Post by James K. Lowden
On Sun, 14 Feb 2021 20:35:06 -0000 (UTC)
Post by Kaz Kylheku Post by James K. Lowden
If it doesn't work that way, how is the linker supposed to choose
between two implementations of a function defined in two
"error: multiply defined symbol foo", I would hope.
No, of course not. The One Definition Rule applies to data, not
You're not suggesting, are you, that I can't write my own memcpy, put
it in memcpy.a, and link it into my C program, overriding the function
defined in libc?
One of us doesn't understand the other. I prepared for that person to
be me, but right now I'm baffled at the discussion.
The following citations are from the C2011 standard:
"An external definition is an external declaration that is also a
definition of a function (other than an inline definition) or an object.
If an identifier declared with external linkage is used in an expression
(other than as part of the operand of a sizeof or _Alignof operator
whose result is an integer constant), somewhere in the entire
program there shall be exactly one external definition for the
identifier; otherwise, there shall be no more than one." (6.9p5).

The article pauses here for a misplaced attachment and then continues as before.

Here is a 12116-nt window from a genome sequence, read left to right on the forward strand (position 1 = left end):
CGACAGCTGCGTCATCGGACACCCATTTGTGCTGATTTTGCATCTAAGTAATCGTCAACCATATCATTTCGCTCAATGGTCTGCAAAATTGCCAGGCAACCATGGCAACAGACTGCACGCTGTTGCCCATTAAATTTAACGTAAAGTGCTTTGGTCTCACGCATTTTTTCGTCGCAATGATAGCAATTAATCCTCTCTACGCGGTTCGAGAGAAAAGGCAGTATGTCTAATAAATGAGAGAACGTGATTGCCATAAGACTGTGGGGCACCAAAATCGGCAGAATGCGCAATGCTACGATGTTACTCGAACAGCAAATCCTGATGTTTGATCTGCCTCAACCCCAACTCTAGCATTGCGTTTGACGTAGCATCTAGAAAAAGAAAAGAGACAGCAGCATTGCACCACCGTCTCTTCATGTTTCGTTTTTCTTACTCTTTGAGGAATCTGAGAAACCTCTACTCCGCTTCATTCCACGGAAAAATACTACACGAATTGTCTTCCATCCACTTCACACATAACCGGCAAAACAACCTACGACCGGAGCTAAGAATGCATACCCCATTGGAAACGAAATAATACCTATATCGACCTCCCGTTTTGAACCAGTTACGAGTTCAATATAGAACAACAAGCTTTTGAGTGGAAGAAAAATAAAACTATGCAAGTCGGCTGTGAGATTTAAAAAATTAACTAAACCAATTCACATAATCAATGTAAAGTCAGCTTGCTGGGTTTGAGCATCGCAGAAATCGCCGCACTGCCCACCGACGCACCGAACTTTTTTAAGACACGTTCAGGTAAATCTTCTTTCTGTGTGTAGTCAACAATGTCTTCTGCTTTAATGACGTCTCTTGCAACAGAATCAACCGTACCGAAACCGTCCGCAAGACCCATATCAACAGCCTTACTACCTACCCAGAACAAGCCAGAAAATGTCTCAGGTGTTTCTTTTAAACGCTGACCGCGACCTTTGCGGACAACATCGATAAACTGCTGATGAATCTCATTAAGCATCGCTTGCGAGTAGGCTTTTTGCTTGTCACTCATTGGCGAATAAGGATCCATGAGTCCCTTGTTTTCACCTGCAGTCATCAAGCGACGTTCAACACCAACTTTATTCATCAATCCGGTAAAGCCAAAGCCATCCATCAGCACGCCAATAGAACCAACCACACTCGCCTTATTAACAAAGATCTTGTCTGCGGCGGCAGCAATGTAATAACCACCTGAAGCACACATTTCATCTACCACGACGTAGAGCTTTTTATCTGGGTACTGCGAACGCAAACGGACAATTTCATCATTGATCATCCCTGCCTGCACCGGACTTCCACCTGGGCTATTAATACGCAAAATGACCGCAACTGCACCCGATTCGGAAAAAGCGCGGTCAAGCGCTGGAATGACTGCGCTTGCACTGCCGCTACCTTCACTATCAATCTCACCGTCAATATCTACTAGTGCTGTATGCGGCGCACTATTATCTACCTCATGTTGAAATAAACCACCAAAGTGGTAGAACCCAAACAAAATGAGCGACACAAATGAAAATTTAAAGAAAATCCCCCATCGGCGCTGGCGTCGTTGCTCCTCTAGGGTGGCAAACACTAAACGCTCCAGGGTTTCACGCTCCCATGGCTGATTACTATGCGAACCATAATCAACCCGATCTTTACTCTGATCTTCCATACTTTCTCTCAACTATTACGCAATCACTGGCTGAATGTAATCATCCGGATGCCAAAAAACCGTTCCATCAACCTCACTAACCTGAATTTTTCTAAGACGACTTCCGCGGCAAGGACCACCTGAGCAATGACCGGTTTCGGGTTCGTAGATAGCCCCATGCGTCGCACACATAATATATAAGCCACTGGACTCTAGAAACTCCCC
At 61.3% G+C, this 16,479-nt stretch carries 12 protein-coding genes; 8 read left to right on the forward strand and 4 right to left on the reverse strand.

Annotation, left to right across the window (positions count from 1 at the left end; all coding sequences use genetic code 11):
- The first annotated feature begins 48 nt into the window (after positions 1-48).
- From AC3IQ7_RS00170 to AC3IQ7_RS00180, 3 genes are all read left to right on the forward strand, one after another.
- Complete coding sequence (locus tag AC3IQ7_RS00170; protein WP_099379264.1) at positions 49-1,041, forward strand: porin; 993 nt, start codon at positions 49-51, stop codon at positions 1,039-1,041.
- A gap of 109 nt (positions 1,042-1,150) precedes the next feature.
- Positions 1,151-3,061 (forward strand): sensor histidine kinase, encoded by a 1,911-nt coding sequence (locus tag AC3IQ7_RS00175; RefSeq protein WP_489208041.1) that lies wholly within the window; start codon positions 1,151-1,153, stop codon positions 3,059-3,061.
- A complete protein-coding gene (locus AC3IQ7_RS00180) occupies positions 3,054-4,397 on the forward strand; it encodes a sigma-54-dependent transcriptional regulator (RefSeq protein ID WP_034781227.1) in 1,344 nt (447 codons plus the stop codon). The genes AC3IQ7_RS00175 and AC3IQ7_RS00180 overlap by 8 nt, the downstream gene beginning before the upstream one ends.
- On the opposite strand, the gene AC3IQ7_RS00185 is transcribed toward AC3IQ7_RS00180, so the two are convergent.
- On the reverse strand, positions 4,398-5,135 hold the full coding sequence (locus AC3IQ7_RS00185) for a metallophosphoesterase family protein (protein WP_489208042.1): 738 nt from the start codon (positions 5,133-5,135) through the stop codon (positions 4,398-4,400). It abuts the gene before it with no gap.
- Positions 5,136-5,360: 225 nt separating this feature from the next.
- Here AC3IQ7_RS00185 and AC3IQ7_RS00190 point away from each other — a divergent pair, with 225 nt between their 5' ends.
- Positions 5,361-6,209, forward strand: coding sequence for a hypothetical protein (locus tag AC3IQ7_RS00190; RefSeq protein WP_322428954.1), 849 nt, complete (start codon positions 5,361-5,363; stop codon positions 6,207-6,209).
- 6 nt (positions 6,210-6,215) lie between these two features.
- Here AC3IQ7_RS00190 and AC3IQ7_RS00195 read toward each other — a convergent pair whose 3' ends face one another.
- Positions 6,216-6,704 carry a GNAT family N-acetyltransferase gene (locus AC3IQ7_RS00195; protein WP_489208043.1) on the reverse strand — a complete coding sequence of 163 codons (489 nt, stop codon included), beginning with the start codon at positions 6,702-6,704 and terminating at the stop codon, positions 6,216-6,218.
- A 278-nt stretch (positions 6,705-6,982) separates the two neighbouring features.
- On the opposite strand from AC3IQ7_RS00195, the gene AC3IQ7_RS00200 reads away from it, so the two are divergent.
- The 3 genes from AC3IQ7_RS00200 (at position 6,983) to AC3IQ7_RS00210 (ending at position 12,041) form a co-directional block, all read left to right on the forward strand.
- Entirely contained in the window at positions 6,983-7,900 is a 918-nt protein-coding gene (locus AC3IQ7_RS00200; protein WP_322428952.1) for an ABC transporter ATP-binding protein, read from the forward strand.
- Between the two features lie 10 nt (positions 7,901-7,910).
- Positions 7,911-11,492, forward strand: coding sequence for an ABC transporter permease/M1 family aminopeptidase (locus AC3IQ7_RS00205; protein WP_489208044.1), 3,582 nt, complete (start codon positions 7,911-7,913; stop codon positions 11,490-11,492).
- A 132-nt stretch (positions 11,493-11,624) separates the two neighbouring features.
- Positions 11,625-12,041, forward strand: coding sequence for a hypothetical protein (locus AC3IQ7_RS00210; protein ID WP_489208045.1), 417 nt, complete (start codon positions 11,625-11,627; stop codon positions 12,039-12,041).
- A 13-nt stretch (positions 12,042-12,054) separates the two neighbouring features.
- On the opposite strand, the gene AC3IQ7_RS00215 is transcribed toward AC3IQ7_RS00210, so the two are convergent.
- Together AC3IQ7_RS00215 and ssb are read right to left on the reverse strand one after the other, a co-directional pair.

Notice that the rules are the same whether the identifier identifies a
function or an object.
"If a ‘‘shall’’ or ‘‘shall not’’ requirement that appears outside of a
constraint or runtime-constraint is violated, the behavior is
"All identifiers with external linkage in any of the following
subclauses (including the future library directions) and errno are
always reserved for use as identifiers with external linkage." (7.1.3p1)
Note that memcpy one of the identifiers with external linkage in the
"If the program declares or defines an identifier in a context in which
it is reserved (other than as allowed by 7.1.4) ... the behavior is
Providing a definition for memcpy with external linkage is not one of
the cases allowed by 7.1.4.
It's quite common for implementations to define the behavior when
multiple definitions are available, in a way that's convenient. The
behavior you describe is one example of that. However, they are not
required to do so.